Posts Tagged ‘Olympus Academy Trust’

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Winterbourne secondary to join Olympus Trust

Posted on Monday 12th February 2018 at 9:50 pm by SH (Editor)

Photo of acting headteacher Peter Smart with students at Winterbourne International Academy.

Winterbourne International Academy (WIA), currently placed in special measures by Ofsted, has been approved to join the Olympus Academy Trust in February 2018.

The school is currently being led on an interim basis by CEO Dave Baker from the Olympus Academy Trust and headteacher Peter Smart on secondment from the Castle School Education Trust. The school currently has approximately 1,820 students on roll including 370 in its sixth form, making it one of the largest secondary schools in South Gloucestershire.

The school is one of the highest-attaining in South Gloucestershire, earning it a place in The Times top 250 schools in the country during 2017. Significantly, however, student progress was lacking, with pupils leaving between 2015 and 2017 making “well below average” progress compared to national averages.

Last year, the school was told it needed to improve financially by the Education and Skills Funding Agency, based on financial projections that the school would be £1 million in deficit by September 2017.

Olympus CEO Dave Baker commented:

“We are pleased to be able to share news that the uncertainty surrounding the future for Winterbourne International Academy has been resolved. The school community is in a strong position to push forward on all fronts for a successful future and we are delighted to welcome them into the Olympus family of schools.”

More: "The widely reported £1 million deficit no longer exists" »

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Ex-BSCS student now has former head as ‘boss’

Posted on Friday 29th December 2017 at 10:22 pm by SH (Editor)

Photo of Dave Baker with Amelia Newport at Charborough Road Primary School.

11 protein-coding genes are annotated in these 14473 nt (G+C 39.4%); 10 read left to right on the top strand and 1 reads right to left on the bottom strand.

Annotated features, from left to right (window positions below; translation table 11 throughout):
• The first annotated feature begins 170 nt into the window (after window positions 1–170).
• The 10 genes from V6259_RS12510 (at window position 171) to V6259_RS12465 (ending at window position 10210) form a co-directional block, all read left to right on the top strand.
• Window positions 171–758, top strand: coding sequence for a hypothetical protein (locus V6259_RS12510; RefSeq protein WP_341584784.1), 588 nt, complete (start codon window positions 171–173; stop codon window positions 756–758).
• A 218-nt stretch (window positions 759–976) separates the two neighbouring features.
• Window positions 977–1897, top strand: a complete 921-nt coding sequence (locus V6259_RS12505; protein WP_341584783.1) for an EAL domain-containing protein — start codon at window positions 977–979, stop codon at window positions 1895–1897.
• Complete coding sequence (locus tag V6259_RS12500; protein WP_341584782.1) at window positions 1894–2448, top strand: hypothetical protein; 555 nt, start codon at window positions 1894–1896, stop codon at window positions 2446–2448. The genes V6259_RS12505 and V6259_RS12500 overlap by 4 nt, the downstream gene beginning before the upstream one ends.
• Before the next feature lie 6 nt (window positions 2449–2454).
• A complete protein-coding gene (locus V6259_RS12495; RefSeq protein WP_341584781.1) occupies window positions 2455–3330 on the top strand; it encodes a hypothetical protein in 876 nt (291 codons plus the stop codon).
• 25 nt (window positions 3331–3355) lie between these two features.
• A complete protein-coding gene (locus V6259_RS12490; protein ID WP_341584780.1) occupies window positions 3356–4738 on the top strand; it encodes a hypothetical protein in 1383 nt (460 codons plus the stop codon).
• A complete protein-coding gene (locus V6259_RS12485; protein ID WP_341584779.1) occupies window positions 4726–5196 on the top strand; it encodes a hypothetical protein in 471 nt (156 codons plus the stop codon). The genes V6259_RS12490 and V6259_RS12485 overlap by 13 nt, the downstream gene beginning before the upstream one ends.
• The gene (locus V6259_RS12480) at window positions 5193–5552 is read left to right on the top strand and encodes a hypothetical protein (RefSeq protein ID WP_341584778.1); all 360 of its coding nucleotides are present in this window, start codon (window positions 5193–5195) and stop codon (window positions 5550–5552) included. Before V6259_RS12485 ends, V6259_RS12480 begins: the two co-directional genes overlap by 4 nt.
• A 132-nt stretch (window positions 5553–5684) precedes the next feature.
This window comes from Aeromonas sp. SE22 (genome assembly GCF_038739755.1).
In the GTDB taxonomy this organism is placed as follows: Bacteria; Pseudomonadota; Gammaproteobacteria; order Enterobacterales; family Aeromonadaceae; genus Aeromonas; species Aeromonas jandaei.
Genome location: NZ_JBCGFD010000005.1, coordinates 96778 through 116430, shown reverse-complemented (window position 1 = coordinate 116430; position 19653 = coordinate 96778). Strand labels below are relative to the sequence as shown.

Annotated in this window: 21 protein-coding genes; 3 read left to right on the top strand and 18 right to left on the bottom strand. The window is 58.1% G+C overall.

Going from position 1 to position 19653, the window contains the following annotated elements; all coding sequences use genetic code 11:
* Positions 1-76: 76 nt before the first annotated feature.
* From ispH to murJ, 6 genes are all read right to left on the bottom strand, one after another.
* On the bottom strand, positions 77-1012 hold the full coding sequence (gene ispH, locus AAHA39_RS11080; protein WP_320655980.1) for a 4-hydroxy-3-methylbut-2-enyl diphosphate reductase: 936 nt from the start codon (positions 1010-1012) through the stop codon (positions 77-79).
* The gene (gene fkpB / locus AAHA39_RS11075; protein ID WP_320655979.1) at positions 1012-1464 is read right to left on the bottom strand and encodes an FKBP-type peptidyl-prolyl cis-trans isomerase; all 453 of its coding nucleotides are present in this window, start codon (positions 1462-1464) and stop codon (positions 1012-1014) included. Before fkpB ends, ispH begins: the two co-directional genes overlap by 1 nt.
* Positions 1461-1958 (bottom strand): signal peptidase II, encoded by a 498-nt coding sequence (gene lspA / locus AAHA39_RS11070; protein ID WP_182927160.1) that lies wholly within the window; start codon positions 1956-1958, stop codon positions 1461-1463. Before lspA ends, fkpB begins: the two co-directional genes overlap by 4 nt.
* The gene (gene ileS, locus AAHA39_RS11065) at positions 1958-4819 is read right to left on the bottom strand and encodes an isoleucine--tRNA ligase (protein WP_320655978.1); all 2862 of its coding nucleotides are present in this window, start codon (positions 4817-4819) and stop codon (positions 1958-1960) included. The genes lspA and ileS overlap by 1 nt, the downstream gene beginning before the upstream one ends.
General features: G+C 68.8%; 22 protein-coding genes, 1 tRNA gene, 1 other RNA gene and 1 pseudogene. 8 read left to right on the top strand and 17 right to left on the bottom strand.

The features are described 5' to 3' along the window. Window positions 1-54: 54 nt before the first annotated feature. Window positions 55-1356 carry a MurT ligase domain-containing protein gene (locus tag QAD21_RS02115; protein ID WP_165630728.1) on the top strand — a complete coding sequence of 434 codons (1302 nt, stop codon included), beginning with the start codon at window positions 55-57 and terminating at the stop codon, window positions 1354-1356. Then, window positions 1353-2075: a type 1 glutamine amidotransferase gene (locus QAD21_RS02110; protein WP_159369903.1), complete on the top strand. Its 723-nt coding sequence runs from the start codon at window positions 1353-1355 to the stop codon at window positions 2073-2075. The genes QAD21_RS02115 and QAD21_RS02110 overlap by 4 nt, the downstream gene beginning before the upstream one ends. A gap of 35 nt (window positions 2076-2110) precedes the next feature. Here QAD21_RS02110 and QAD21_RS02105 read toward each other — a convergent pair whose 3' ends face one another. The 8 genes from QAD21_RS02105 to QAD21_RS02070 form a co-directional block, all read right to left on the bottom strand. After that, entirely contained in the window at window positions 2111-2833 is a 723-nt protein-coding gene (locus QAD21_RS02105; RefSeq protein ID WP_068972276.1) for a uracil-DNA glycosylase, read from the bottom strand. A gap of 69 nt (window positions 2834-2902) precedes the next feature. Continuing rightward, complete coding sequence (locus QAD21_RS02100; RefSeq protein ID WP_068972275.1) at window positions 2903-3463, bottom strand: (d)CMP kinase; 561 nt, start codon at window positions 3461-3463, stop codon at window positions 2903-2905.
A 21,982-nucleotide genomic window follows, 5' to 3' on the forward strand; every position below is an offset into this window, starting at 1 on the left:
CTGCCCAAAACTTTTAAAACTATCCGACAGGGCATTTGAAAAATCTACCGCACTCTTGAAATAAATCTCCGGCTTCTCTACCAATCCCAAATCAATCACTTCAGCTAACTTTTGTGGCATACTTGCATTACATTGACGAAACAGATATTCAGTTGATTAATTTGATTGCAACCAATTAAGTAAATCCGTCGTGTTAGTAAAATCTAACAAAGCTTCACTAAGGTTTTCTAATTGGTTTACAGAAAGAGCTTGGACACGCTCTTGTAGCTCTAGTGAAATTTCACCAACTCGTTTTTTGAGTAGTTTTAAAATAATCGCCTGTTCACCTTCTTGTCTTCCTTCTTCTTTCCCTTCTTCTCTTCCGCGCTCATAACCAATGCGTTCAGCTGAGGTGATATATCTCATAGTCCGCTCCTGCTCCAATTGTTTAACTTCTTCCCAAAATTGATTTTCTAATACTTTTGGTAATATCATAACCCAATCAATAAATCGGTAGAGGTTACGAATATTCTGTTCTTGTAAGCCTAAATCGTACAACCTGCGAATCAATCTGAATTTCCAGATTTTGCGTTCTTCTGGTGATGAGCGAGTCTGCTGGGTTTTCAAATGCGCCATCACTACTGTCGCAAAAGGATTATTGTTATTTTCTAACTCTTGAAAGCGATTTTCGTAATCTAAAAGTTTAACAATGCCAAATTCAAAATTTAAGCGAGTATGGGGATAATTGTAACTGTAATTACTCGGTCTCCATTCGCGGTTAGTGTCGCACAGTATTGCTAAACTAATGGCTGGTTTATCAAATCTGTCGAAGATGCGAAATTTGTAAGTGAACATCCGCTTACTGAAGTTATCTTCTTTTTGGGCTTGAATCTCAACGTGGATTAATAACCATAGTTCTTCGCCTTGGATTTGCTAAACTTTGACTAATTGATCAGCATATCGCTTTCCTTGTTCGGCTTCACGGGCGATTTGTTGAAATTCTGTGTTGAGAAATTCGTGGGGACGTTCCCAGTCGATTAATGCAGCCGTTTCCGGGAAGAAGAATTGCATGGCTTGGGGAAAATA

One of the first cohort of students to attend Bradley Stoke Community School (BSCS) has found that she now has her former headteacher as ‘boss’ after taking on her first full-time job since completing her A-levels at the school.

Amelia Newport, who started at BSCS in 2005 and progressed to be amongst the first entrants into the school’s brand new Post-16 centre in 2010, is now a fully qualified teacher on the staff of Charborough Road Primary School.

The Filton primary, like BSCS, is a member of the Olympus Academy Trust (OAT), which means that Amelia is now on first name terms with her ultimate boss, OAT chief executive officer Dave Baker, who was her headteacher during her early years at BSCS.

Her new job is the latest in a series of educational ‘firsts’ for Amelia, which began when she started at Bradley Stoke’s Wheatfield Primary School when it first opened its doors in 1998.

Speaking to the Journal, Amelia explained how she believes learning in brand new environments inspired her to make the most of the educational opportunities on offer and eventually take up teaching as a profession: “Growing up I always liked school and a massive part of that was the teachers who dedicated their time to giving me the best possible education I could have received. I was lucky enough to go to not only one, but two brand new schools built in the Bradley Stoke area.”

“At BSCS, I was fortunate to enjoy a purpose built building with a team who had created a unique and fun learning environment. It was there that I was able to begin to looking into the possibility of becoming a teacher, the career I’d wanted since I turned 7 after having a string of fantastic and enthusiastic teachers at Wheatfield Primary School.”

After finishing her GCSEs, Amelia studied English Language, History and Geography in the BSCS sixth form. This was followed by a three-year undergraduate degree course at the University of the West of England where she studied Education, Learning and Development.

Amelia continued: “My degree focused on the importance of student voice in teaching and how to work with children to build the best learning environments for them using their ideas and understanding. During my dissertation work I actually went back to Wheatfield and used its fantastic parental engagement skills for the basis of my thesis. It was surreal to go back and be sat across from Mrs (Lois) Haydon, one of the women who had made me want to teach in the first place nearly fifteen years previously.”